No pulmonary valve exists, so blood can't flow from the right ventricle into the pulmonary artery and on to the lungs. The right ventricle acts as a blind pouch that may stay small and not well developed. The tricuspid valve is often poorly developed, too.
An opening in the atrial septum lets blood exit the right atrium, so venous (bluish) blood mixes with the oxygen-rich (red) blood in the left atrium. The left ventricle pumps this mixture of oxygen-poor blood into the aorta and out to the body. The baby appears blue (cyanotic) because there's less oxygen in the blood circulating through the arteries. The only source of lung blood flow is the patent ductus arteriosus (PDA), an open passageway between the pulmonary artery and the aorta. If the PDA narrows or closes, the lung blood flow is reduced to critically low levels. This can cause very severe cyanosis.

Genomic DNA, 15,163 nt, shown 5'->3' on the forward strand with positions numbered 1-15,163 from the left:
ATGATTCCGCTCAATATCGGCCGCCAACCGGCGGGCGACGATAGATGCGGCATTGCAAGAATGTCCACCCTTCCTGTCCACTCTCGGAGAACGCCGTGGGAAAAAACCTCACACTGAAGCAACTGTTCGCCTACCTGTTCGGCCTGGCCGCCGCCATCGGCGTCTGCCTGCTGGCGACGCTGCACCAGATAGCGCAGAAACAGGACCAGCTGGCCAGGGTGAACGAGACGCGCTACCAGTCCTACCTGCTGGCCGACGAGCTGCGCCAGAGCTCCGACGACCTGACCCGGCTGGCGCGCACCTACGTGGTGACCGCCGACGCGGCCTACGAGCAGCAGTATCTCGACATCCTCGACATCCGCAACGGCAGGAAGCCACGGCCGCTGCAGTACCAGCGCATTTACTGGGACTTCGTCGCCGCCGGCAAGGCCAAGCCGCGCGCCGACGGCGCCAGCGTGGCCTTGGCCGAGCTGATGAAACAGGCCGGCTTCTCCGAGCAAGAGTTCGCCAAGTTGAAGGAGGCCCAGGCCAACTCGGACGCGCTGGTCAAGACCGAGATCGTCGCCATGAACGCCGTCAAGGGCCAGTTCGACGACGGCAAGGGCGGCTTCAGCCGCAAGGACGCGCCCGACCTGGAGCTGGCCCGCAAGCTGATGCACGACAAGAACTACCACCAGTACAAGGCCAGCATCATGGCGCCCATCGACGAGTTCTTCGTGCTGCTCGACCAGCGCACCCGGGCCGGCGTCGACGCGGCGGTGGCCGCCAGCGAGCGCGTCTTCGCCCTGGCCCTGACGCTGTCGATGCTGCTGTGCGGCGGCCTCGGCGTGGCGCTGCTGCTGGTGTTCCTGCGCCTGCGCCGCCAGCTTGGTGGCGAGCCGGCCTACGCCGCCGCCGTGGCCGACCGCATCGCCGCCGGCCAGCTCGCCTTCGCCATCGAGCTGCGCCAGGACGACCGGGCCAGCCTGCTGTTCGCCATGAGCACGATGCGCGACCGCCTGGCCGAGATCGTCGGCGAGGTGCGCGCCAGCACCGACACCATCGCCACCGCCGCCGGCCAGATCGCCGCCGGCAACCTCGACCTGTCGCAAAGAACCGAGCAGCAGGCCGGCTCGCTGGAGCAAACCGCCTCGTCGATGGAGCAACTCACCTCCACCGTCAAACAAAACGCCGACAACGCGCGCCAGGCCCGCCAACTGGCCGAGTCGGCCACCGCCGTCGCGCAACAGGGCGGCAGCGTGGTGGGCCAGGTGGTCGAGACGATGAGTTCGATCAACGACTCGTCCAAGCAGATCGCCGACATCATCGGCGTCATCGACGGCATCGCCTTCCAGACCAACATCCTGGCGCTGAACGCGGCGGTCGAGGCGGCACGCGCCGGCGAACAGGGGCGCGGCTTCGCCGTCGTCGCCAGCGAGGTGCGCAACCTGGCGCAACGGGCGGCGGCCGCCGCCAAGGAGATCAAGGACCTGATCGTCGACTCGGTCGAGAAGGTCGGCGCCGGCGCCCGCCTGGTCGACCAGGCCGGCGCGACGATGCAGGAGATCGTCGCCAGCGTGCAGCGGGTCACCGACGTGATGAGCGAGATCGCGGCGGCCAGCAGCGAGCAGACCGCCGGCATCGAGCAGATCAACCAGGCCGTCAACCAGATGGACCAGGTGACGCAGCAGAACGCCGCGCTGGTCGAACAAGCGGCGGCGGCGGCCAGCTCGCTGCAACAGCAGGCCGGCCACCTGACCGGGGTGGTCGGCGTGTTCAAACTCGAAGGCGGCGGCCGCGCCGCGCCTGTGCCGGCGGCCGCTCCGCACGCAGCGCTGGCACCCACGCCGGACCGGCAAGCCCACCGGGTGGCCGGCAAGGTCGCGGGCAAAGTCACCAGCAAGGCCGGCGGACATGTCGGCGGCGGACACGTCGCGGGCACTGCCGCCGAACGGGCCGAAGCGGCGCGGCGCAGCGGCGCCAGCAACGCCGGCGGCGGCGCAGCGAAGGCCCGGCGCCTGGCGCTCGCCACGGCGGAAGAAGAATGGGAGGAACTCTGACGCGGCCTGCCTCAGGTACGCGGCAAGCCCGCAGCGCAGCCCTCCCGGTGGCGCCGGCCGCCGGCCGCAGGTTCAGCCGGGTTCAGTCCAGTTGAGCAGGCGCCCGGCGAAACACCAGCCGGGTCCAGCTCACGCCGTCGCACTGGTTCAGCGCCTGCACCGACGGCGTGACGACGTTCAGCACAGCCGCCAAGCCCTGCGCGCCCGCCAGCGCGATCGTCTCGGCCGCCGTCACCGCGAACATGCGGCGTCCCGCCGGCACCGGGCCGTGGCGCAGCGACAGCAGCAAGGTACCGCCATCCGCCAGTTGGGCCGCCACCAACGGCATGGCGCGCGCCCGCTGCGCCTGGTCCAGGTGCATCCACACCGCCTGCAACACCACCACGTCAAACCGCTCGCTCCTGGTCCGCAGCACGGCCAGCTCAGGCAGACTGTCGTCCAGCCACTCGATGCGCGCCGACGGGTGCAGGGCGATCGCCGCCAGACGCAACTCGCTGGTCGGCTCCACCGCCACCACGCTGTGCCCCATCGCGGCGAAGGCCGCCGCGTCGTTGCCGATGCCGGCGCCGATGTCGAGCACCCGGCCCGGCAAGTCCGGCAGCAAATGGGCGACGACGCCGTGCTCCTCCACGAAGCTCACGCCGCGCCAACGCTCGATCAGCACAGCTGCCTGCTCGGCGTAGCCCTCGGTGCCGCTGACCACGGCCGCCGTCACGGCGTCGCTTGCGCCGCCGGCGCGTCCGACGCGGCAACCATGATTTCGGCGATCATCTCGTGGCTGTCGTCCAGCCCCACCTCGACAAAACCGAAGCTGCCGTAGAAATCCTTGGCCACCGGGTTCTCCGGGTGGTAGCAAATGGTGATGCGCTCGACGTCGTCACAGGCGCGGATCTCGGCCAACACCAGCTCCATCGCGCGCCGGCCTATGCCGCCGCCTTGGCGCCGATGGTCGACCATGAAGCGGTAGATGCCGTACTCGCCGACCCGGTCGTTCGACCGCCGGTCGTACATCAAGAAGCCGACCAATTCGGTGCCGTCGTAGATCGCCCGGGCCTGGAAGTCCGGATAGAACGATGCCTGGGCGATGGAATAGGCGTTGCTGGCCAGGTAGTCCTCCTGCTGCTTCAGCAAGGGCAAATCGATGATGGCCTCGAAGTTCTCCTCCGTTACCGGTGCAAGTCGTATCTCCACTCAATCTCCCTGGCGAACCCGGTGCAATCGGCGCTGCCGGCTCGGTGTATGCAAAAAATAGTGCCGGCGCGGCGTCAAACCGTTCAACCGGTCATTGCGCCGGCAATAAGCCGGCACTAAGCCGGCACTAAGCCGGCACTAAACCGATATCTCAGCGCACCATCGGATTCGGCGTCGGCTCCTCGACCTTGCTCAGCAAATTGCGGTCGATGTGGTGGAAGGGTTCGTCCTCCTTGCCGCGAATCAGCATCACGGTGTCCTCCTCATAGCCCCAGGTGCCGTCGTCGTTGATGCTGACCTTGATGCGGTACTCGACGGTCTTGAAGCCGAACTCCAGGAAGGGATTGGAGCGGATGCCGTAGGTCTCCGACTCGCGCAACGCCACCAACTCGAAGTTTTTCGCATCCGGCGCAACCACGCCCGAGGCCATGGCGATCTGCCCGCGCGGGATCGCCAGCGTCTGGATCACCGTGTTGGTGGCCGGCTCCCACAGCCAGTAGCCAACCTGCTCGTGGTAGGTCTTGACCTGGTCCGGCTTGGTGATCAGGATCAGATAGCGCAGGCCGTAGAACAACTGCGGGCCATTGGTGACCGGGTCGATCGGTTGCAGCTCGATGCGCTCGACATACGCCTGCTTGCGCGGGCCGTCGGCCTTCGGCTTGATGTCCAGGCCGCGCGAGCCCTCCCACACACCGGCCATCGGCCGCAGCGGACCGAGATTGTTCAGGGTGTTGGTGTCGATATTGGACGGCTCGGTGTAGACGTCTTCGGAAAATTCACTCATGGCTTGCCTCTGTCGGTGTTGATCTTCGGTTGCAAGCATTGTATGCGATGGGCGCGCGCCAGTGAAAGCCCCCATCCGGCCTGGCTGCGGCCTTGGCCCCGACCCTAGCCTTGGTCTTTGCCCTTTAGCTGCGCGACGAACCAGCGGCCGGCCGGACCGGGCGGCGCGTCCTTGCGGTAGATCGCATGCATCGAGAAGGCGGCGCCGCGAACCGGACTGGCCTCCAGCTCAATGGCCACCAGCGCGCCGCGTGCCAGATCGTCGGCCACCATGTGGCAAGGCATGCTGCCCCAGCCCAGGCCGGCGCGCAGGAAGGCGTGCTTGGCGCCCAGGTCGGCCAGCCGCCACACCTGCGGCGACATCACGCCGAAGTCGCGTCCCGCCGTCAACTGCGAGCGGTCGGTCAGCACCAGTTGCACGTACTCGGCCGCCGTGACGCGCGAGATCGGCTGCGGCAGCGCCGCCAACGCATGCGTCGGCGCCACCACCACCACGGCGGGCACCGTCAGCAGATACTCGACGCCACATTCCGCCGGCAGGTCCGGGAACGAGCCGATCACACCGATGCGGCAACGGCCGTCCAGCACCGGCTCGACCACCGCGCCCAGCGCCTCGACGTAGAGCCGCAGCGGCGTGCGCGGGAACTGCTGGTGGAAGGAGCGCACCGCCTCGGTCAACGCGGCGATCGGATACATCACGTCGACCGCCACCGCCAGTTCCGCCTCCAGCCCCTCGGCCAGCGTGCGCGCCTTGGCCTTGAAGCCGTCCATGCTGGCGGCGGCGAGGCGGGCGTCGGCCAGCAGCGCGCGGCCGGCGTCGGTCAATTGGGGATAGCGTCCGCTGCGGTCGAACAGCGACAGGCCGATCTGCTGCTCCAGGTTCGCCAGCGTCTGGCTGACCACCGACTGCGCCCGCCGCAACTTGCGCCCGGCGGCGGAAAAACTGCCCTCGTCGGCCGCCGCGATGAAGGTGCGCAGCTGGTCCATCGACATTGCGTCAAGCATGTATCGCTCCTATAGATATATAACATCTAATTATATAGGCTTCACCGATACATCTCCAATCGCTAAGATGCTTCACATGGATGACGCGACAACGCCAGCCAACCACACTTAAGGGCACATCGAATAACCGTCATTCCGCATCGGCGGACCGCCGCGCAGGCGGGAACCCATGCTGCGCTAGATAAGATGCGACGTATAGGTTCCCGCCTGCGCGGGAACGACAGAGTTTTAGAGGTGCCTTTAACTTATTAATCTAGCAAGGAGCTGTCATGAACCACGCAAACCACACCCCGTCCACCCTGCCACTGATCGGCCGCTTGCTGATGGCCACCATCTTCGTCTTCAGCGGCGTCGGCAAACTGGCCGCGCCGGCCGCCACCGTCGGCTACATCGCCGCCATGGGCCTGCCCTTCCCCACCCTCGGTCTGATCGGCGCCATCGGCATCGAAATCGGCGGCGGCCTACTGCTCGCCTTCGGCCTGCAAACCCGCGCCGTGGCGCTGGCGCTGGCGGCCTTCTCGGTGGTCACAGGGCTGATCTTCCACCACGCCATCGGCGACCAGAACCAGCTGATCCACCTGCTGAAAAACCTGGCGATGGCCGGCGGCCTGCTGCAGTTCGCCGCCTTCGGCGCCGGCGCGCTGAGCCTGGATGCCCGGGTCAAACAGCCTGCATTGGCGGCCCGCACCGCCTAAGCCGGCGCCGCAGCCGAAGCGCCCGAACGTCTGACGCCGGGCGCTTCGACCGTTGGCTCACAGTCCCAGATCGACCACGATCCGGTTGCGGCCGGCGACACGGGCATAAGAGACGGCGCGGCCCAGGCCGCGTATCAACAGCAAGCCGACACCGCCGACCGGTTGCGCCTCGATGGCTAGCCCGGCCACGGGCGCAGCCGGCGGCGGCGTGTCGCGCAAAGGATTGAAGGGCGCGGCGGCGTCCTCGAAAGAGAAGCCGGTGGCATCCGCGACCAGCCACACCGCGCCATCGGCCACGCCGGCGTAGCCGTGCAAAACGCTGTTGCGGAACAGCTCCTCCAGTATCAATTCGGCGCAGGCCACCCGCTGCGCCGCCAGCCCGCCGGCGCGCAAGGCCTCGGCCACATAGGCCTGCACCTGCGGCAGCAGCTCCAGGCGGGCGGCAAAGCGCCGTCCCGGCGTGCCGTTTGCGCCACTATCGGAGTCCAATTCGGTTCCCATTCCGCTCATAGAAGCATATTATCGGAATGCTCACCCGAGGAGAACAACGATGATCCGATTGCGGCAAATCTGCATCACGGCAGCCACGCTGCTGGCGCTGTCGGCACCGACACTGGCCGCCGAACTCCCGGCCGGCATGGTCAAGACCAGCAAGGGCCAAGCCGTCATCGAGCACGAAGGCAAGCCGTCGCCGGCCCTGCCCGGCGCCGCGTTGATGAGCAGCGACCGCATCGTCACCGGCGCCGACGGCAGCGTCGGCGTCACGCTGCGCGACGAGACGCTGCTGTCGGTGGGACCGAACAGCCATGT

Early treatment often includes using a drug to keep the PDA from closing. A surgeon can create a shunt between the aorta and the pulmonary artery to help increase blood flow to the lungs. A more complete repair depends on the size of the pulmonary artery and right ventricle. If the pulmonary artery and right ventricle are very small, it may not be possible to correct the defect with surgery. In cases where the pulmonary artery and right ventricle are more normal size, open-heart surgery may produce a good improvement in how the heart works.
If the right ventricle stays too small to be a good pumping chamber, then the surgeon can connect the right atrium directly to the pulmonary artery. The atrial defect also can be closed to relieve the cyanosis. This is called a Fontan procedure. Children with pulmonary atresia require lifelong follow-up by a pediatric cardiologist.
People with pulmonary atresia, before and after treatment, are at risk for getting an infection on the heart's walls or valves (endocarditis) . To help prevent this, they'll need to take antibiotics before certain dental and surgical procedures.